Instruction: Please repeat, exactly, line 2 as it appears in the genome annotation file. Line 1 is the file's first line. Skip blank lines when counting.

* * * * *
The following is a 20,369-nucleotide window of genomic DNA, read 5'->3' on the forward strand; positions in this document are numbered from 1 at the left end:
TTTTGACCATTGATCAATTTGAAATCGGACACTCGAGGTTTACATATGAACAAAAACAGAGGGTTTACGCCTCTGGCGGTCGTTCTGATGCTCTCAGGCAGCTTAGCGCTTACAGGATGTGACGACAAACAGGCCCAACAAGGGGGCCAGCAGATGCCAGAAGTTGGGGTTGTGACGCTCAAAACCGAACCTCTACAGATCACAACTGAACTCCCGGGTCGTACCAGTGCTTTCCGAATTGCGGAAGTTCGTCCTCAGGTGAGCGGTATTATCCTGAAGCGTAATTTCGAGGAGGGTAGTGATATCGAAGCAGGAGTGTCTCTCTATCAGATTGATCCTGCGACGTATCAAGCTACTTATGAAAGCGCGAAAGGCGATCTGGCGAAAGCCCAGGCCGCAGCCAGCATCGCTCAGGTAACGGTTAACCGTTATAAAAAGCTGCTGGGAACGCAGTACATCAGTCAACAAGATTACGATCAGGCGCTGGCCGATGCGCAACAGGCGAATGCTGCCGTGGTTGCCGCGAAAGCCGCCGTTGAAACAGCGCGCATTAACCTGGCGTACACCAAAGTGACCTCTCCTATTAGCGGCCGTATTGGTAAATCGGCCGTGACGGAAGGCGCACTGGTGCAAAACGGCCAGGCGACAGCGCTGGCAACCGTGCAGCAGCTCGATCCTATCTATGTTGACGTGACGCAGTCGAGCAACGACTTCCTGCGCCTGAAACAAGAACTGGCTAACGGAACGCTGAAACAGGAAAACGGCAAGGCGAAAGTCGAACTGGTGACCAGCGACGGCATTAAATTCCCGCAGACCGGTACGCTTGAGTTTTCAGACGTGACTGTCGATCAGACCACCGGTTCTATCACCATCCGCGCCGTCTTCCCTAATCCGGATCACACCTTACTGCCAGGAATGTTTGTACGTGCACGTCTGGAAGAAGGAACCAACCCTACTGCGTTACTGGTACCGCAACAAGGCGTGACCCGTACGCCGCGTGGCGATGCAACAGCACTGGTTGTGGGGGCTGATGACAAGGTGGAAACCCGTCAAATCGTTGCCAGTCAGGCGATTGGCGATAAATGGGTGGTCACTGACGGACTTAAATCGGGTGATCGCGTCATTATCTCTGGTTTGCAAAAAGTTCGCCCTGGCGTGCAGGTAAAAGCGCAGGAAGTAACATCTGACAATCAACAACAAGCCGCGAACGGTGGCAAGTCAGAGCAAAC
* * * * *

TTTTGACCATTGATCAATTTGAAATCGGACACTCGAGGTTTACATATGAACAAAAACAGAGGGTTTACGCCTCTGGCGGTCGTTCTGATGCTCTCAGGCAGCTTAGCGCTTACAGGATGTGACGACAAACAGGCCCAACAAGGGGGCCAGCAGATGCCAGAAGTTGGGGTTGTGACGCTCAAAACCGAACCTCTACAGATCACAACTGAACTCCCGGGTCGTACCAGTGCTTTCCGAATTGCGGAAGTTCGTCCTCAGGTGAGCGGTATTATCCTGAAGCGTAATTTCGAGGAGGGTAGTGATATCGAAGCAGGAGTGTCTCTCTATCAGATTGATCCTGCGACGTATCAAGCTACTTATGAAAGCGCGAAAGGCGATCTGGCGAAAGCCCAGGCCGCAGCCAGCATCGCTCAGGTAACGGTTAACCGTTATAAAAAGCTGCTGGGAACGCAGTACATCAGTCAACAAGATTACGATCAGGCGCTGGCCGATGCGCAACAGGCGAATGCTGCCGTGGTTGCCGCGAAAGCCGCCGTTGAAACAGCGCGCATTAACCTGGCGTACACCAAAGTGACCTCTCCTATTAGCGGCCGTATTGGTAAATCGGCCGTGACGGAAGGCGCACTGGTGCAAAACGGCCAGGCGACAGCGCTGGCAACCGTGCAGCAGCTCGATCCTATCTATGTTGACGTGACGCAGTCGAGCAACGACTTCCTGCGCCTGAAACAAGAACTGGCTAACGGAACGCTGAAACAGGAAAACGGCAAGGCGAAAGTCGAACTGGTGACCAGCGACGGCATTAAATTCCCGCAGACCGGTACGCTTGAGTTTTCAGACGTGACTGTCGATCAGACCACCGGTTCTATCACCATCCGCGCCGTCTTCCCTAATCCGGATCACACCTTACTGCCAGGAATGTTTGTACGTGCACGTCTGGAAGAAGGAACCAACCCTACTGCGTTACTGGTACCGCAACAAGGCGTGACCCGTACGCCGCGTGGCGATGCAACAGCACTGGTTGTGGGGGCTGATGACAAGGTGGAAACCCGTCAAATCGTTGCCAGTCAGGCGATTGGCGATAAATGGGTGGTCACTGACGGACTTAAATCGGGTGATCGCGTCATTATCTCTGGTTTGCAAAAAGTTCGCCCTGGCGTGCAGGTAAAAGCGCAGGAAGTAACATCTGACAATCAACAACAAGCCGCGAACGGTGGCAAGTCAGAGCAAAC